WEEK 5 PRACTICALRISKY SHIFT WEEK 1 WEEK 2 WEEK 3 WEEK 4 WEEK 5 WEEK 6 WEEK 7 WEEK 8 WEEK 9 WEEK 10 LECTUREPRACTICAL NONPARAMETRICS 11 ST PRACTICAL NONPARAMETRICS 21 ST ANALYSIS IN SPSS SAMPLING DISTRIBUTIONS 1 ST ANALYSIS BY HAND HYPOTHESIS TESTING 2 ND PRACTICAL RELATED T-TEST 2 ND ANALYSIS IN SPSS INDEPENDENT T-TEST INDEPENDENT ANOVA DEPENDENT ANOVA 2 ND ANALYSIS BY HAND 3 RD PRACTICAL 3 RD ANALYSIS IN SPSS NO PRACTICAL NO LECTURENO PRACTICAL
Begin to explore the downloaded data set with respect to testing the experimental hypotheses. Appreciate the way in which the study was carried out and the hypotheses the study is testing. Conduct the Risky Shift practical and understand the rationale behind the experiment. BY THE END OF THE SESSION, YOU SHOULD BE ABLE TO: Make a start on writing up your INTRODUCTION and METHOD sections for your lab report. WEEK 5 PRACTICALRISKY SHIFT
Work alone, making sure you have a handout and something to write with. Read the PRE questionnaire instructions before filling out the questionnaire itself. When you have finished the PRE questionnaire, wait for further instructions. You will have 10 minutes to answer the questionnaire, so think carefully! RISKY SHIFTPART 1
Take a seat in the group that has been assigned to you. Discuss each of the five situations and reach a unanimous decision for each one. After reaching your decisions, complete the GROUP questionnaire and wait for further instructions. You will have 10 minutes to do this, so discuss carefully (2 minutes on each). RISKY SHIFTPART 2
Work alone again, making sure you have a handout and something to write with. Please complete the POST questionnaire. When you have finished the POST questionnaire, wait for further instructions. You will have 10 minutes to answer the questionnaire, so think carefully again! RISKY SHIFTPART 1
INTRODUCTION (Kenrick, Neuberg and Cialdini, 2002) When discussions lead group members to make riskier decisions than they would as individuals. THE RISKY SHIFT RISKY SHIFT Post decisions also tend to be riskier than the pre decisions. Risky shift was evident 2-6 weeks after the group discussion. (Stoner, 1961; Wallach, Kogan and Bem, 1962) One possible explanation is diffusion of responsibility: each group member dilutes personal responsibility for acting by spreading it among all the other group members. People feel less responsible about the decisions taken and, if things go wrong, attribute blame to the decisions made in group.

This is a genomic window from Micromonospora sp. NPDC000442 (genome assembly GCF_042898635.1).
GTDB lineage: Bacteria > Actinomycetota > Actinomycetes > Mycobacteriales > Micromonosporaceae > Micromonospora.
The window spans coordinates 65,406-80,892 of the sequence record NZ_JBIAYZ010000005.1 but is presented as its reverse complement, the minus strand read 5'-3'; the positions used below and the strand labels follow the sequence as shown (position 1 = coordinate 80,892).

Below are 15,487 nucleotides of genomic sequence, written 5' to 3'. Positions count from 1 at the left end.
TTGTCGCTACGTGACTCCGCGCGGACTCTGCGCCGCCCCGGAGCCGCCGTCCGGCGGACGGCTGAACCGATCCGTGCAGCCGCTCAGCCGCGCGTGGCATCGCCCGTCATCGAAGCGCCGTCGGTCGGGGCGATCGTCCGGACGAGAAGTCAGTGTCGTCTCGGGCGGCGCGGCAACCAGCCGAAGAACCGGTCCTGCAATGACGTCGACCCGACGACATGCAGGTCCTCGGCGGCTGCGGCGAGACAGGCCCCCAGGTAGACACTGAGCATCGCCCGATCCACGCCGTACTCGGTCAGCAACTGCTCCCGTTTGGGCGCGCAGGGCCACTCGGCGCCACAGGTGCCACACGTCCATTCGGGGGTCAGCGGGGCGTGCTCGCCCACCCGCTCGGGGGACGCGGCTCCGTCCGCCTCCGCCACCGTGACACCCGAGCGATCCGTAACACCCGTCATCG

RESEARCH QUESTIONS Our current experiment raises three research questions (after Wallach et al., 1962), on which you should base your hypotheses: METHOD Q3: Is the average level of risk recorded in the POST assessment different from the risk recorded in the PRE assessment? Q2: Is the average level of risk recorded in the PRE assessment different from the risk recorded in the GROUP assessment? DESIGN We have ratings collected from a within-subjects design using 3 levels. RISKY SHIFT PREGROUPPOST Q1: Is the average level of risk different across the PRE, GROUP and POST assessments?
PARTICIPANTS We’ve already collected the data for you! METHOD Here is some demographic information that might be useful. DOWNLOAD AND SAVE THE FILE ‘RISKYSHIFTDATANEW.SAV’ RISKY SHIFT [This an opportunity sample of students at the University of Sussex.] 24 female, 24 male; Age range: 18-32 years; Mean: 24 years; S.D.: 2.8 years Participants were divided up into 8 groups of 6 and an equal number of males and females were allocated to each group. DOWNLOAD AND SAVE THE FILE ‘RISKYSHIFTDEBRIEF’
DESIGN You’ll notice some neat things about the design of the questionnaire: METHODRISKY SHIFT Ratings are scores 1 to 11, with 1 being the most risky and 11 the least risky. The order in which the options are presented is reversed for 3 of the 5 of the items. 1 3 5 7 9 11 9 7 5 3 1 RISK SCORE
RESULTS The first 2 columns show subject id and group membership. These columns show mean risk score at PRE, GROUP and POST. RISKY SHIFT You will also find average risk scores for each example collapsed over PRE, GROUP and POST.
RISKY SHIFTDATA TYPES Nominal “Name” E.g. Gender Ratio “Real zero” E.g. Height Interval “Imaginary zero” E.g. Temperature Ordinal “Order” E.g. Horse racing
NOTES FOR WRITE UP INTRODUCTION METHOD Like a funnel- all roads should lead to the rationale for the experiment. What were the previous studies that lead up to the current one? What were the important psychological concepts and / or distinctions? What was the outline of the current study and what were the hypotheses? Must include enough detail for someone else to replicate the experiment. Standard structure: Participants / Materials / Design / Procedure. Refer the reader to appendices if including lengthy materials (hint hint). Avoid bullet points or lists because the method section is prose too. RISKY SHIFT
Begin to explore the downloaded data set with respect to testing the experimental hypotheses using an appropriate test. Appreciate the way in which the study was carried out and the hypotheses the study is testing. Conduct the Risky Shift practical and understand the rationale behind the experiment. BY THE END OF THE SESSION, YOU SHOULD BE ABLE TO: Make a start on writing up your INTRODUCTION and METHOD sections for your lab report. WEEK 5 PRACTICALRISKY SHIFT
DISCUSSION GET TOGETHER IN GROUPS OF THREE OR FOUR AND REFLECT ON TODAY’S EXPERIENCE USING THE FOLLOWING QUESTIONS Apart from diffusion of responsibility, what else could cause a risky shift? If you were to carry out the experiment again, what would you change? Could you overhear other groups? Were there other problems in the way the experiment was carried out? RISKY SHIFT